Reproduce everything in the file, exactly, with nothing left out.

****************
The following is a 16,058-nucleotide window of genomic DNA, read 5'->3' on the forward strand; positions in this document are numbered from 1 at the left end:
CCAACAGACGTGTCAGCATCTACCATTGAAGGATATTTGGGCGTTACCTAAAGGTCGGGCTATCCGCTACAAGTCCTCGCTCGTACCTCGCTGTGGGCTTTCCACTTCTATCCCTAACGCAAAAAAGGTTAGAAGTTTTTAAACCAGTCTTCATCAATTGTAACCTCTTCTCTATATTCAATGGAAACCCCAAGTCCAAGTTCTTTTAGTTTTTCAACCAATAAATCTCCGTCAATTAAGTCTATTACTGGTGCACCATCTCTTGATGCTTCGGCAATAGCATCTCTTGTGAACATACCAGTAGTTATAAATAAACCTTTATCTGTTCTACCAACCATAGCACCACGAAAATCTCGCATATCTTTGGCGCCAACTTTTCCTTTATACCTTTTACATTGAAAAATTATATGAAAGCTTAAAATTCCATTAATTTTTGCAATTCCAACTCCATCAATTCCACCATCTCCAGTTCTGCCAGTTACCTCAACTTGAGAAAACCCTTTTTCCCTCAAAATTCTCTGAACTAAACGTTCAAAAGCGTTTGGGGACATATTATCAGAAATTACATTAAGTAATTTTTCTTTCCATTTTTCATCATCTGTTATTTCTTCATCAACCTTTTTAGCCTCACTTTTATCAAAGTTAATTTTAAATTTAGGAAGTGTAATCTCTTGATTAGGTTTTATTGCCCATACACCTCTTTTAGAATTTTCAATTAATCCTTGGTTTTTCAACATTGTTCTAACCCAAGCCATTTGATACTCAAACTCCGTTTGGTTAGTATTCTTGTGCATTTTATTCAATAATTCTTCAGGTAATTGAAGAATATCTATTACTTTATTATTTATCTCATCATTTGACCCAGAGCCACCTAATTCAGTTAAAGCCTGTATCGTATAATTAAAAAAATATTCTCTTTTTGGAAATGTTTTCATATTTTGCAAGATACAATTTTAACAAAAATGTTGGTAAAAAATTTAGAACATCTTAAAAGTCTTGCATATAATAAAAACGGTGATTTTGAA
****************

The following is a 16,058-nucleotide window of genomic DNA, read 5'->3' on the forward strand; positions in this document are numbered from 1 at the left end:
CCAACAGACGTGTCAGCATCTACCATTGAAGGATATTTGGGCGTTACCTAAAGGTCGGGCTATCCGCTACAAGTCCTCGCTCGTACCTCGCTGTGGGCTTTCCACTTCTATCCCTAACGCAAAAAAGGTTAGAAGTTTTTAAACCAGTCTTCATCAATTGTAACCTCTTCTCTATATTCAATGGAAACCCCAAGTCCAAGTTCTTTTAGTTTTTCAACCAATAAATCTCCGTCAATTAAGTCTATTACTGGTGCACCATCTCTTGATGCTTCGGCAATAGCATCTCTTGTGAACATACCAGTAGTTATAAATAAACCTTTATCTGTTCTACCAACCATAGCACCACGAAAATCTCGCATATCTTTGGCGCCAACTTTTCCTTTATACCTTTTACATTGAAAAATTATATGAAAGCTTAAAATTCCATTAATTTTTGCAATTCCAACTCCATCAATTCCACCATCTCCAGTTCTGCCAGTTACCTCAACTTGAGAAAACCCTTTTTCCCTCAAAATTCTCTGAACTAAACGTTCAAAAGCGTTTGGGGACATATTATCAGAAATTACATTAAGTAATTTTTCTTTCCATTTTTCATCATCTGTTATTTCTTCATCAACCTTTTTAGCCTCACTTTTATCAAAGTTAATTTTAAATTTAGGAAGTGTAATCTCTTGATTAGGTTTTATTGCCCATACACCTCTTTTAGAATTTTCAATTAATCCTTGGTTTTTCAACATTGTTCTAACCCAAGCCATTTGATACTCAAACTCCGTTTGGTTAGTATTCTTGTGCATTTTATTCAATAATTCTTCAGGTAATTGAAGAATATCTATTACTTTATTATTTATCTCATCATTTGACCCAGAGCCACCTAATTCAGTTAAAGCCTGTATCGTATAATTAAAAAAATATTCTCTTTTTGGAAATGTTTTCATATTTTGCAAGATACAATTTTAACAAAAATGTTGGTAAAAAATTTAGAACATCTTAAAAGTCTTGCATATAATAAAAACGGTGATTTTGAA